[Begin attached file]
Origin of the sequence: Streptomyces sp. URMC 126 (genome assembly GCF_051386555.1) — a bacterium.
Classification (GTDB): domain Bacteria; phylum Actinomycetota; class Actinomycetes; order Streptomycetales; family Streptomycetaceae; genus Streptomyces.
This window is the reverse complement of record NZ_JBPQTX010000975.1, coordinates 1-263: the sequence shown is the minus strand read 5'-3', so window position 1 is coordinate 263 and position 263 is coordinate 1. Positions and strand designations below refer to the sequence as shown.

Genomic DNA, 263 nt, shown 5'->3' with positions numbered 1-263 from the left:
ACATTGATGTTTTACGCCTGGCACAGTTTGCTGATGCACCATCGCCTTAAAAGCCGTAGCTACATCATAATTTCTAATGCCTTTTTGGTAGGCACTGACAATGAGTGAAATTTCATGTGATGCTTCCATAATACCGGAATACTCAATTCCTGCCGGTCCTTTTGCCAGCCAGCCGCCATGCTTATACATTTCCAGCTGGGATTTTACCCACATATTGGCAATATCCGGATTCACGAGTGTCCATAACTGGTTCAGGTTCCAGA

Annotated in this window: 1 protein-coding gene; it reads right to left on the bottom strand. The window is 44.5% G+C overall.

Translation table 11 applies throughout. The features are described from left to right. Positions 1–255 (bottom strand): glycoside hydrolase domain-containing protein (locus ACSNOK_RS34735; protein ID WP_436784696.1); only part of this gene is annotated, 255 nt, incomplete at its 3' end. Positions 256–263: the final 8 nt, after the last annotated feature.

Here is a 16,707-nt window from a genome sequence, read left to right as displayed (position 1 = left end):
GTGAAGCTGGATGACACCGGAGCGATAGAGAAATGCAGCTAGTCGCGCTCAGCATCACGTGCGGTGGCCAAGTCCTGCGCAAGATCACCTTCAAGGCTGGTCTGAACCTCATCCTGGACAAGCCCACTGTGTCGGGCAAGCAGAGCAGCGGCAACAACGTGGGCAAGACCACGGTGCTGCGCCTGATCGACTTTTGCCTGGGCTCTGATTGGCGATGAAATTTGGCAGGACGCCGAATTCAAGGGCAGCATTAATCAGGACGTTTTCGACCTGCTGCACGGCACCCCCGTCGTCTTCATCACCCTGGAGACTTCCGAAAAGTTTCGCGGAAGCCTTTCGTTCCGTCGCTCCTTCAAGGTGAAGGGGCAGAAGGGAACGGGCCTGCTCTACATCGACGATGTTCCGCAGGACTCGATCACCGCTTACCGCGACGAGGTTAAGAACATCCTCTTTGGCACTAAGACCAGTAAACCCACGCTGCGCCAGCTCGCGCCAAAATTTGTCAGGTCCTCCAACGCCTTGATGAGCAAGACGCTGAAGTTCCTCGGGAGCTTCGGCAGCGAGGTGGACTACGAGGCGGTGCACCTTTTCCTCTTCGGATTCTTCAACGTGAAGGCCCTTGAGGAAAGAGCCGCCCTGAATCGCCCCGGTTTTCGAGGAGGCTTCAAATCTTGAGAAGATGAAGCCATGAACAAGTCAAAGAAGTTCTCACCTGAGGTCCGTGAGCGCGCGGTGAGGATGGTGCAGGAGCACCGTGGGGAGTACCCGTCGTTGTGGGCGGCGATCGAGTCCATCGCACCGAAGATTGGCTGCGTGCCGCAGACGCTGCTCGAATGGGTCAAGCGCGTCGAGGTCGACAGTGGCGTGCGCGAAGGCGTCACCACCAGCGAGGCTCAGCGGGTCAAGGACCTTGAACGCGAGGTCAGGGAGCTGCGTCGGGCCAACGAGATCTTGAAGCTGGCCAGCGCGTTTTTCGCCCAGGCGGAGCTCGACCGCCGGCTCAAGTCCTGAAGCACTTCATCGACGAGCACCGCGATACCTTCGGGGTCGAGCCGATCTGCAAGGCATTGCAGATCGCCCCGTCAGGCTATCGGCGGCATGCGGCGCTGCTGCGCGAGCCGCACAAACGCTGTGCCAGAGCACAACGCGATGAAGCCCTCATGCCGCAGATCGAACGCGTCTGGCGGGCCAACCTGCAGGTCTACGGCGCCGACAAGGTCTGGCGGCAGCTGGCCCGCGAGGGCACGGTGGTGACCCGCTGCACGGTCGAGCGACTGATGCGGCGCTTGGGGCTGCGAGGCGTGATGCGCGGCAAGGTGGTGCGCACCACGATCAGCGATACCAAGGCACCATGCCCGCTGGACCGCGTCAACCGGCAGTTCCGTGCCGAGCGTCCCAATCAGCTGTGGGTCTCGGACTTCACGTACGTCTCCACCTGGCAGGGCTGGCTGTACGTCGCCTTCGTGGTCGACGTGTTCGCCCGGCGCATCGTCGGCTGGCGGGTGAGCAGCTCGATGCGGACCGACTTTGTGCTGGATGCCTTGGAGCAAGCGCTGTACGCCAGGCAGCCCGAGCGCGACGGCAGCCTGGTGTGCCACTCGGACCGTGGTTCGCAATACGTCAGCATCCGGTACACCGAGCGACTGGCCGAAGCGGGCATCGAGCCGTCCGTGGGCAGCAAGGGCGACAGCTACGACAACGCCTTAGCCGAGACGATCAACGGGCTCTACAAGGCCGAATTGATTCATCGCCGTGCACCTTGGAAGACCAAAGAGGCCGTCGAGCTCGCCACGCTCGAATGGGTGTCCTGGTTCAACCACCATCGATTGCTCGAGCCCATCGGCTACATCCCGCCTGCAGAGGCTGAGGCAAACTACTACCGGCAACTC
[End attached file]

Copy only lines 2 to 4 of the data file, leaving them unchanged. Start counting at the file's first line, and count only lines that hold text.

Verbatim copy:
Classification (GTDB): domain Bacteria; phylum Actinomycetota; class Actinomycetes; order Streptomycetales; family Streptomycetaceae; genus Streptomyces.
This window is the reverse complement of record NZ_JBPQTX010000975.1, coordinates 1-263: the sequence shown is the minus strand read 5'-3', so window position 1 is coordinate 263 and position 263 is coordinate 1. Positions and strand designations below refer to the sequence as shown.

Genomic DNA, 263 nt, shown 5'->3' with positions numbered 1-263 from the left: